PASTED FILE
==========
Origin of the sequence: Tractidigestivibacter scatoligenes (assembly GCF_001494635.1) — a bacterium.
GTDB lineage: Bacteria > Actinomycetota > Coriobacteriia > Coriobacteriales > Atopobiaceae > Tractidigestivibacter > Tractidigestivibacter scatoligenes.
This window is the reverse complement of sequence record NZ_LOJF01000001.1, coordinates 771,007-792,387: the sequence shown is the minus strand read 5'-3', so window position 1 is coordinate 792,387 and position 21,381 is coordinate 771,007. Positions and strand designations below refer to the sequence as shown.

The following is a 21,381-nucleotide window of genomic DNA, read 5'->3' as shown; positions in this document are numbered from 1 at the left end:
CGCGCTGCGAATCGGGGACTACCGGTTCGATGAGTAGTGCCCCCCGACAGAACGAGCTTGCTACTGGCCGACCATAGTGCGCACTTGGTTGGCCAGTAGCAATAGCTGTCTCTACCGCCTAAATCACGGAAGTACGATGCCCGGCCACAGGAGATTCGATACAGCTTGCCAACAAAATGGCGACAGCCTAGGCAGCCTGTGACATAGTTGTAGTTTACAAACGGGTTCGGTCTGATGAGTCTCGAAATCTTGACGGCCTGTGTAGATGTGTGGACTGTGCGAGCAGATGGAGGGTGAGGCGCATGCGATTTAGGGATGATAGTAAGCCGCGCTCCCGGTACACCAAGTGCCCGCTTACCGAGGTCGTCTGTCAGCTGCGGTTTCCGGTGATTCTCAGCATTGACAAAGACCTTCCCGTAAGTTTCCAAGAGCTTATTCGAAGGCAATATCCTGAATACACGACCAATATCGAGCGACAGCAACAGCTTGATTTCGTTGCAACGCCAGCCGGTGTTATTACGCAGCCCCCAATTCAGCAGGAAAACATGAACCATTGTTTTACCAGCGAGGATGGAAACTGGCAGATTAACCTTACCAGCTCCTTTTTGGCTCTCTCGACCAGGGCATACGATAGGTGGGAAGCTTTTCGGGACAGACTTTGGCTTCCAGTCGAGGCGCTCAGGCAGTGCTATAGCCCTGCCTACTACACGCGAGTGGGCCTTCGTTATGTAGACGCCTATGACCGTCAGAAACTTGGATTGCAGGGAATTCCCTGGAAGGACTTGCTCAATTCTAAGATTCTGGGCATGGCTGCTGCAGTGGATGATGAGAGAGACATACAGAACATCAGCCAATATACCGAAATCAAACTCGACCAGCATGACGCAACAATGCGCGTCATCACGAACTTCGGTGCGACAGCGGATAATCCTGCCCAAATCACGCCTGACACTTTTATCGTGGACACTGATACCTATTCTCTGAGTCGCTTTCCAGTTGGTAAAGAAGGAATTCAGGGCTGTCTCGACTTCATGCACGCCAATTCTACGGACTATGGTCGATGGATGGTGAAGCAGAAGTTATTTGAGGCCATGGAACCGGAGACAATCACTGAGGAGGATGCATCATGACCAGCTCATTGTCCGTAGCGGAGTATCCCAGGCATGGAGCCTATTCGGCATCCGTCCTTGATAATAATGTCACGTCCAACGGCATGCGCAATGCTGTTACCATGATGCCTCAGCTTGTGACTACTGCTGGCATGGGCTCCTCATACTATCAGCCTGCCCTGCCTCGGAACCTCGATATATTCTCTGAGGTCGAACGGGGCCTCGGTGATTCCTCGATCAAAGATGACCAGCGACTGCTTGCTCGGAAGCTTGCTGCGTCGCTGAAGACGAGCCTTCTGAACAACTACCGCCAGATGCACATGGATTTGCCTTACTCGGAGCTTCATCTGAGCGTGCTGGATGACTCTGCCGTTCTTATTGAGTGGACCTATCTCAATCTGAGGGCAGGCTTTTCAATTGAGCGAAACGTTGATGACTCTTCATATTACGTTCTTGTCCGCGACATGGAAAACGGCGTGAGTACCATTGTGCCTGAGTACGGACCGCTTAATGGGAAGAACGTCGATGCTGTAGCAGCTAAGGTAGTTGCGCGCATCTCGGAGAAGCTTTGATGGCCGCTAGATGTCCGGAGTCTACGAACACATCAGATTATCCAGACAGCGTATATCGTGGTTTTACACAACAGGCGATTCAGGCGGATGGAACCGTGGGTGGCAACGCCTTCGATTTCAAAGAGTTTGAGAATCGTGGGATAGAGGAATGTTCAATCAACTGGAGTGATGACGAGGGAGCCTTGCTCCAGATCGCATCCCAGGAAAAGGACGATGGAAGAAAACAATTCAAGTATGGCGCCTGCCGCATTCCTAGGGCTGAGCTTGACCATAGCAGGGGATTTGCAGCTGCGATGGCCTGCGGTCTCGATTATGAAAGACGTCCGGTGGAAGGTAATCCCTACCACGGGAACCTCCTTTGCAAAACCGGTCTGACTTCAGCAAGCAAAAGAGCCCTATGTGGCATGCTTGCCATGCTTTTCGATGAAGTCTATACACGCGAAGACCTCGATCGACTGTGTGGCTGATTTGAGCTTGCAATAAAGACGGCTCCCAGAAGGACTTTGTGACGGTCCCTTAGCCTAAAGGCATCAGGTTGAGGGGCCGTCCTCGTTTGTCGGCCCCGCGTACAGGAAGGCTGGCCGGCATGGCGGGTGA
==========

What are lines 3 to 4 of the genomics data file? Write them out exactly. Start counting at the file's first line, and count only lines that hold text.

This window is the reverse complement of sequence record NZ_LOJF01000001.1, coordinates 771,007-792,387: the sequence shown is the minus strand read 5'-3', so window position 1 is coordinate 792,387 and position 21,381 is coordinate 771,007. Positions and strand designations below refer to the sequence as shown.

The following is a 21,381-nucleotide window of genomic DNA, read 5'->3' as shown; positions in this document are numbered from 1 at the left end: